Machine learning the regulatory structure of cell states
Building machine learning models that mimic the behaviour of cells in silico to improve the prediction of genes for cell programming.
A complete understanding of gene regulatory networks would allow us to identify the subsets of genes that program specific cell types, saving resources and time. While a complete understanding is still far off, machine learning techniques are enabling us to build black box models that mimic the behaviour of cells. By simulating a cell’s response to different gene combinations, we can disentangle genes that cause programming from those that are a consequence of programming.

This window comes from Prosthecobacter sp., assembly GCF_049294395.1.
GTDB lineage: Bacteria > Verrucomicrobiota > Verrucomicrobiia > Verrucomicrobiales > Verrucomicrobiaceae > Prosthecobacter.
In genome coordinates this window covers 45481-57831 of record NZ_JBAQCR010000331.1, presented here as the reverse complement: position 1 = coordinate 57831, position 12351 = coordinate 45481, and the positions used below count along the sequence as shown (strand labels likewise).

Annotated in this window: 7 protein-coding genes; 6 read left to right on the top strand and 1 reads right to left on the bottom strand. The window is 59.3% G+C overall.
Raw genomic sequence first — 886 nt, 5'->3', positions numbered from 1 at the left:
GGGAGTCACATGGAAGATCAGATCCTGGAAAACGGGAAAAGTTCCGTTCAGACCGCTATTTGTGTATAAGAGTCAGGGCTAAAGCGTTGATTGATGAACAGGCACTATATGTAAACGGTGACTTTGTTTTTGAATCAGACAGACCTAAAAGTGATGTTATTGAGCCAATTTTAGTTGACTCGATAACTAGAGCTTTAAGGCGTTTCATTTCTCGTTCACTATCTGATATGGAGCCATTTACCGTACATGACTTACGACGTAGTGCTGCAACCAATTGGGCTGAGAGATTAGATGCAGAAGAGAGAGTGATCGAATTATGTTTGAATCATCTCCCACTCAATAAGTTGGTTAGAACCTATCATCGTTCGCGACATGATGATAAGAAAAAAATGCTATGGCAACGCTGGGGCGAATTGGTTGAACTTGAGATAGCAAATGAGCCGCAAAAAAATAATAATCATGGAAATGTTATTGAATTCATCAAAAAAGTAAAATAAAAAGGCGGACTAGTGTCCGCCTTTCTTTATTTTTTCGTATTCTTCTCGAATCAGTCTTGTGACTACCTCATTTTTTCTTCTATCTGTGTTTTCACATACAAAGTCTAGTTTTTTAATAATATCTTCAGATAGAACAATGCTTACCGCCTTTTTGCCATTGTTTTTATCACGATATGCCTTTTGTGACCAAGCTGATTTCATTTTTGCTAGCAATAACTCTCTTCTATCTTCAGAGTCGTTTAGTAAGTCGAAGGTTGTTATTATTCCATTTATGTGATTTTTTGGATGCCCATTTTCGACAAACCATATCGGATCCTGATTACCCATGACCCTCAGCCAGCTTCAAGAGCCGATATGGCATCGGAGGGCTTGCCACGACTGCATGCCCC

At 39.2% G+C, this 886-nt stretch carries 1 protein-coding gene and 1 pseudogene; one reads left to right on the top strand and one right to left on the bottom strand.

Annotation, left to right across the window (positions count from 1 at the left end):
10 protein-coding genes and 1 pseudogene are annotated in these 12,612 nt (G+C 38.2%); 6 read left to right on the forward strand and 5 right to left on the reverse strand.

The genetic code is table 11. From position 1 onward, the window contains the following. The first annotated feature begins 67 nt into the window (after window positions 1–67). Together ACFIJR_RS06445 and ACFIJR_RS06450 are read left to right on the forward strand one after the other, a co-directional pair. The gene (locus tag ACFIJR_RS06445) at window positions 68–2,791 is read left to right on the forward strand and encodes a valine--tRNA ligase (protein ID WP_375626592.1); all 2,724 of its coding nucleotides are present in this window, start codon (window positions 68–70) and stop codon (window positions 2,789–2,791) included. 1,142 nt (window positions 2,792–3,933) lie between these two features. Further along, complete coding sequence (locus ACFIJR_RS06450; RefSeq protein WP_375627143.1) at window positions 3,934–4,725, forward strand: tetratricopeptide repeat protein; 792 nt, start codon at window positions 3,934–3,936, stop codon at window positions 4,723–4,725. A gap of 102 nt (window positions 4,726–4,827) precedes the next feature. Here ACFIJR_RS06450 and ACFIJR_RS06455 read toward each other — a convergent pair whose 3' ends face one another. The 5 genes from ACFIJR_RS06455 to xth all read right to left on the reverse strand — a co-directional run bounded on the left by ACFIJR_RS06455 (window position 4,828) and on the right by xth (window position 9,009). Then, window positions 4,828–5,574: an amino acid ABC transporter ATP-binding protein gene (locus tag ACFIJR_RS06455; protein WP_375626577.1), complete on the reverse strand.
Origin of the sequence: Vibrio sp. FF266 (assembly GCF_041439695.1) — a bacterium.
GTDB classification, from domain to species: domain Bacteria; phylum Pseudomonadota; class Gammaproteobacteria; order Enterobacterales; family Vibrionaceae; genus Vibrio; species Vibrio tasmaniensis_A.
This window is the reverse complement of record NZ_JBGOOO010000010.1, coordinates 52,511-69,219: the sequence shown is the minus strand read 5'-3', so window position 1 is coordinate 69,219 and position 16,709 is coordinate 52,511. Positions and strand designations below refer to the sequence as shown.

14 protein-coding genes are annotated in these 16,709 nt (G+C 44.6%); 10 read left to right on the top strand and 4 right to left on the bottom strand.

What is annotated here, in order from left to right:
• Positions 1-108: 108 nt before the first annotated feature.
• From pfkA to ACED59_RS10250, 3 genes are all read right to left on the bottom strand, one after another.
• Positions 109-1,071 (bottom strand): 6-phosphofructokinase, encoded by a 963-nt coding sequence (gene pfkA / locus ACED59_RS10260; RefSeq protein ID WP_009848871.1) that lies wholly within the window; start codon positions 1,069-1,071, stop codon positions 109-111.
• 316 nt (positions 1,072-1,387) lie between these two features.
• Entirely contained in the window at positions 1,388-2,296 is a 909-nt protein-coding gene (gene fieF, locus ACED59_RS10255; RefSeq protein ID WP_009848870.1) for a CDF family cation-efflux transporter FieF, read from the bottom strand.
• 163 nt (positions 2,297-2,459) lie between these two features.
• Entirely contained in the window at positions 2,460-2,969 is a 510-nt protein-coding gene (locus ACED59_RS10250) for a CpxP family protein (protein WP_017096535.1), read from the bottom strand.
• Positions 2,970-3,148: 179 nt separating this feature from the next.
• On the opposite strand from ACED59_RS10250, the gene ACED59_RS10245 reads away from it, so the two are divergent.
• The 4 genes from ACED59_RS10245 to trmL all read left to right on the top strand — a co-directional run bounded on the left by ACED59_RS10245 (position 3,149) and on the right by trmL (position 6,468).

In this project we combine autoencoder techniques with inference methods to build low-dimensional models of cell dynamics. This allows us to fuse multiple sequencing measurements into a single low-dimensional cell state space. In this space, we infer a dynamical model which allows us to simulate how cells transition from one state to another. By examining the response of this model to different combinations of genes, we could deduce the combinations that program new types.
The structure of the low-dimensional cell state space can lead to new insights into cell differentiation and disease. By using this to improve the prediction of genes, we can accelerate the production of new programmed cell types, reducing the cost of drug discovery, cell therapies and basic research.